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Modeling creativity and knowledge-based creative design is a topic that invokes both positive and negative responses from designers and researchers in artificial intelligence and design. The topic is a-difficult one given our current understanding of creativity and potential computational models of creativity. For some, the notion of understanding creativity is in itself a contradiction of terms. In this chapter we raise some of the issues in proposing that creativity can be modeled and that knowledge-based approaches have the potential to provide computational models of creativity.
1.1 Creative design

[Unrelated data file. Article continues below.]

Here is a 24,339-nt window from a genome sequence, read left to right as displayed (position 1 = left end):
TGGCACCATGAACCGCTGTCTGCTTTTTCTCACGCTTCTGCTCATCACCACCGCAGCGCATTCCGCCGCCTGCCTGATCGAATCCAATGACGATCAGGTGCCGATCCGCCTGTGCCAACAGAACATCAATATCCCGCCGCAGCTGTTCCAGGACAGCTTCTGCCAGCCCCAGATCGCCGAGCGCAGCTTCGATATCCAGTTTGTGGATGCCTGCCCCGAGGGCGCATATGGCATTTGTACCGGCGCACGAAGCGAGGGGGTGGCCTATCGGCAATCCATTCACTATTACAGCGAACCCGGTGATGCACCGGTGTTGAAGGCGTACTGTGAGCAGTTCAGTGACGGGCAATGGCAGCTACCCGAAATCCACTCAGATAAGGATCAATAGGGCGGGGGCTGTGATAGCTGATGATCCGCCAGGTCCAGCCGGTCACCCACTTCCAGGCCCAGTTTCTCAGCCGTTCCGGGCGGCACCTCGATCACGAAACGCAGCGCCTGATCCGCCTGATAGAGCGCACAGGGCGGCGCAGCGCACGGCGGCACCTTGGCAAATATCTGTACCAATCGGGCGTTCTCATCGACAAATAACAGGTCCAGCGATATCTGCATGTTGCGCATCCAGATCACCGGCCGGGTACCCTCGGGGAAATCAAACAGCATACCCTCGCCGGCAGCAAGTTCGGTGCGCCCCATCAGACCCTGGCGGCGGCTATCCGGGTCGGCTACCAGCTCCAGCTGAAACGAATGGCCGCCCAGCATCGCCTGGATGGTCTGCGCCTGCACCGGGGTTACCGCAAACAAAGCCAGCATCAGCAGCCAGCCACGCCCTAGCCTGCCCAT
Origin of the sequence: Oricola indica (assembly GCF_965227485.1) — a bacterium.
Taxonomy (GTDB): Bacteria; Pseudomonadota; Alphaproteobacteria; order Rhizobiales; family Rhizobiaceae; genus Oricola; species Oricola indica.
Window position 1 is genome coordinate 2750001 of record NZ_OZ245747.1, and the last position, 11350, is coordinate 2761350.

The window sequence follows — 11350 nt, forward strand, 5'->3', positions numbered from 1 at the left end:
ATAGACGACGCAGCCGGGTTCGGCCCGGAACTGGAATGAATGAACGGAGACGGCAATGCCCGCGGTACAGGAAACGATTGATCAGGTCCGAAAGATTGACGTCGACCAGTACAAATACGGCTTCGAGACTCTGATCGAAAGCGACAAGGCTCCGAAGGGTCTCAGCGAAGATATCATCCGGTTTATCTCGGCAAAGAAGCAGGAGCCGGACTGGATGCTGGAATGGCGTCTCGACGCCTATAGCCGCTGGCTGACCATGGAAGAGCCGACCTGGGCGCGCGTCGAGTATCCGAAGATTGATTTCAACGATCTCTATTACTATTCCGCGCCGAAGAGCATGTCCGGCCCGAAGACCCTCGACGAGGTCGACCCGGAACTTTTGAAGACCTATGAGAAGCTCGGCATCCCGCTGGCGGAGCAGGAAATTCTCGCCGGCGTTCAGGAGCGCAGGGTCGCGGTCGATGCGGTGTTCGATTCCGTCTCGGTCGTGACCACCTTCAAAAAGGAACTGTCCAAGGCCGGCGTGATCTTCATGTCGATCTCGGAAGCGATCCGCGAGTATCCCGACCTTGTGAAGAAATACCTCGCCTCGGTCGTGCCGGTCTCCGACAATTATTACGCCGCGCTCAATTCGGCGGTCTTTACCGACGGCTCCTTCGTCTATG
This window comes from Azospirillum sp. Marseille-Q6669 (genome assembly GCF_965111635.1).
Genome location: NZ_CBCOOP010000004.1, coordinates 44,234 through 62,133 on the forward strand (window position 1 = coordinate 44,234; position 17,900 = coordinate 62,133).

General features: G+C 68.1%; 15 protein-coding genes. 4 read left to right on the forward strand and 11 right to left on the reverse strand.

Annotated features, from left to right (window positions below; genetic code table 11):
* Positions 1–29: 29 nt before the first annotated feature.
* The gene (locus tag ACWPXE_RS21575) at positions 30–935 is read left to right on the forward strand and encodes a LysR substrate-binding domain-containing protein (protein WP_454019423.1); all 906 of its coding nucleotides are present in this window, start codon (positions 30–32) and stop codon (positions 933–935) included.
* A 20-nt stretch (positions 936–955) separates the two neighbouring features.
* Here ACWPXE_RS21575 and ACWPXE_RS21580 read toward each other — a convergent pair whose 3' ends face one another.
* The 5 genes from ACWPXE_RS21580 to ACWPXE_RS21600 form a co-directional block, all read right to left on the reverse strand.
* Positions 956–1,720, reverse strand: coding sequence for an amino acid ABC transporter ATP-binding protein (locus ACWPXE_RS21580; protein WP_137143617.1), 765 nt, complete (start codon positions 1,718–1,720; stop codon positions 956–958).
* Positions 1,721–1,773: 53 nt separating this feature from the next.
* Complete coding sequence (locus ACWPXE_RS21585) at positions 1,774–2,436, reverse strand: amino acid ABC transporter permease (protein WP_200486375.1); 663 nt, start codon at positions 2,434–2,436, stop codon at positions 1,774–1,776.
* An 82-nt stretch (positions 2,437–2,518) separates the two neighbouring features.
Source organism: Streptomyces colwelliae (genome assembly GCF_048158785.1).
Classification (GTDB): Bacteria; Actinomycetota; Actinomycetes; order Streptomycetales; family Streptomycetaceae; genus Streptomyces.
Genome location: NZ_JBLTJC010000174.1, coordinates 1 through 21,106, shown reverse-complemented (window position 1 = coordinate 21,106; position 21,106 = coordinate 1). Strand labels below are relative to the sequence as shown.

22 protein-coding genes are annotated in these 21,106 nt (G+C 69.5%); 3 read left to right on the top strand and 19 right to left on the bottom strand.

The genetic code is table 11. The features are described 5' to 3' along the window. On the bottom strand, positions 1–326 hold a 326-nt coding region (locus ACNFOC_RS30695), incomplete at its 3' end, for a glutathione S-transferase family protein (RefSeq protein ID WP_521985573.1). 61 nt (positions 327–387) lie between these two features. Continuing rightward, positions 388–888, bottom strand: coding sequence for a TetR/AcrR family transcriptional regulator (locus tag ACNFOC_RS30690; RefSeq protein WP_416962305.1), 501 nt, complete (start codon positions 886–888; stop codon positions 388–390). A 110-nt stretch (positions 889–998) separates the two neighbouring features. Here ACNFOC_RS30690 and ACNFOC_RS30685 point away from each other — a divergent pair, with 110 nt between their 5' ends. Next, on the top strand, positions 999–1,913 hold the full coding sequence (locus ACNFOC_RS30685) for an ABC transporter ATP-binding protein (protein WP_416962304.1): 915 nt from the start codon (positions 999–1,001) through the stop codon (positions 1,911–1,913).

Design distinguishes itself from other human activities in a variety of ways. One of the most important ways is that the resulting artifact is expected to be different, albeit even if only slightly, from previous artifacts. This places design within a social context because the differences are evaluated within that context. The magnitude and quality of these differences are commonly used to separate artifacts into two categories although the boundary between them is fuzzy and constantly changes. These two categories are labeled routine and nonroutine designs. The labels can be applied equally to the processes of design that produced them as to the artifacts or designs themselves. The interest in drawing this distinction lies in the implications it has for articulating computational processes that support design activity. The inference is that processes for routine design are likely to be different from those for nonroutine design.